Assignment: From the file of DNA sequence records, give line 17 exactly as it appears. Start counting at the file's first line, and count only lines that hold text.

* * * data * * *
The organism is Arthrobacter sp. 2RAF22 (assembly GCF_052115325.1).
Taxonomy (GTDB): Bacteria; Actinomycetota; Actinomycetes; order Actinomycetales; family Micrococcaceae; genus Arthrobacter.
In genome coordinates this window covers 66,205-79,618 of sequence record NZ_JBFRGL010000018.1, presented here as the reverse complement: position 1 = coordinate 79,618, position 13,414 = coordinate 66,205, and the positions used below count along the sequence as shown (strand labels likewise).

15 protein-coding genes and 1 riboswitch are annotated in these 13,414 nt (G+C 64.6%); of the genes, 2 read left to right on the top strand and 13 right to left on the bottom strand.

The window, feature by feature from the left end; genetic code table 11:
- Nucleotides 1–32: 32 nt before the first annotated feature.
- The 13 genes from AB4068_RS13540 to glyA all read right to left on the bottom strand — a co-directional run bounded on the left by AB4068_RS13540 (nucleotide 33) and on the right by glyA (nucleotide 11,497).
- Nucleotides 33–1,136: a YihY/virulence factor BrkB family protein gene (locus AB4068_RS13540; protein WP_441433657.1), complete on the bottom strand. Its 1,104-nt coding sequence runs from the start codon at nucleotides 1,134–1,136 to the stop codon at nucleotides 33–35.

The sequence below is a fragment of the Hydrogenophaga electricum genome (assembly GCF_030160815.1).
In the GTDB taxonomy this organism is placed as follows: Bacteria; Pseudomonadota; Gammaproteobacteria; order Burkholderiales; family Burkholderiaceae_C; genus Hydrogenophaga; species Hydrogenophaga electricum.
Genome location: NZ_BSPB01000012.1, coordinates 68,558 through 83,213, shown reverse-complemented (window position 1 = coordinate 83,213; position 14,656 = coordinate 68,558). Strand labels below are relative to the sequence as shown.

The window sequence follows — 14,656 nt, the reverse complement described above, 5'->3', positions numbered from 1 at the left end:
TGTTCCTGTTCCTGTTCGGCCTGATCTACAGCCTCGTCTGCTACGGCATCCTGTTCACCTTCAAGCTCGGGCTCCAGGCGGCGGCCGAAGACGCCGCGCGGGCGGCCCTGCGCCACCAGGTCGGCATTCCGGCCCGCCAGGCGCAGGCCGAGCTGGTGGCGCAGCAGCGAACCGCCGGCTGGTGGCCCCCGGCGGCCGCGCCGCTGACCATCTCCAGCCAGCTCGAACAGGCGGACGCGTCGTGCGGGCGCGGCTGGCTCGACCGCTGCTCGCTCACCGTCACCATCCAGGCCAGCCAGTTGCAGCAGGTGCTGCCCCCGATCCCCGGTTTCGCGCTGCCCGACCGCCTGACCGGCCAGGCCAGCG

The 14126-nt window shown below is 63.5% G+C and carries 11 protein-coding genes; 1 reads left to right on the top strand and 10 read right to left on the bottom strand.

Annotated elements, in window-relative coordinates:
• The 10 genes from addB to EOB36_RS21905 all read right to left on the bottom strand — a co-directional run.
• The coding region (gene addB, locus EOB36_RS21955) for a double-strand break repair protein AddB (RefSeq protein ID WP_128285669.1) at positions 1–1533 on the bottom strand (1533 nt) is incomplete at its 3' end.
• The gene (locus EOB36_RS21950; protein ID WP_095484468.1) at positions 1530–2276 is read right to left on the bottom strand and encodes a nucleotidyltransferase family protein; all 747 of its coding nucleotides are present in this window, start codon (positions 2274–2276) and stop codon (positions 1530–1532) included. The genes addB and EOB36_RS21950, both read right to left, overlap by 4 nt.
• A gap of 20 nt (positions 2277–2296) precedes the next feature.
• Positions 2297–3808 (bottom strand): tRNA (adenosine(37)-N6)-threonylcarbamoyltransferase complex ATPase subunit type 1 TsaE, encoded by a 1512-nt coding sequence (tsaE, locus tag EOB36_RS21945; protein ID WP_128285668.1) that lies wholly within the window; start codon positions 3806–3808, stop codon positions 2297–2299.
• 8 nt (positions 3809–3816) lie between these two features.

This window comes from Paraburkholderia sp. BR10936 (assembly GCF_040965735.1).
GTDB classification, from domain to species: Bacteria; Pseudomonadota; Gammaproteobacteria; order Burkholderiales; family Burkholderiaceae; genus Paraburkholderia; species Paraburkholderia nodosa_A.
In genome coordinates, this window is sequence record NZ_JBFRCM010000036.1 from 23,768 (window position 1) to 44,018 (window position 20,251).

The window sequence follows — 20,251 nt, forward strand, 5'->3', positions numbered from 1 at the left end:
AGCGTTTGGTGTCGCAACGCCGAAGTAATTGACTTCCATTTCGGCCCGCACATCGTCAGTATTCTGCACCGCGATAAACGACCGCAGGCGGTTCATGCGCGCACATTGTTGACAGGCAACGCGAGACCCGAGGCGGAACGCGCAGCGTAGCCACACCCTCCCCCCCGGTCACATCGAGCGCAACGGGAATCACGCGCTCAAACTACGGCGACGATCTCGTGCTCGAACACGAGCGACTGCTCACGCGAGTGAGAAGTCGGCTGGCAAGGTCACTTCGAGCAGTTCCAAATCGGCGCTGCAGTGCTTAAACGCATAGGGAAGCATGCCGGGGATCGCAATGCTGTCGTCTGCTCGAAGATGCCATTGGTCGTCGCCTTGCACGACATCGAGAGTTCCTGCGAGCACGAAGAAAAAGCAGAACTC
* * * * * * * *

• The coding region (gene addB, locus EOB36_RS21955) for a double-strand break repair protein AddB (RefSeq protein ID WP_128285669.1) at positions 1–1533 on the bottom strand (1533 nt) is incomplete at its 3' end.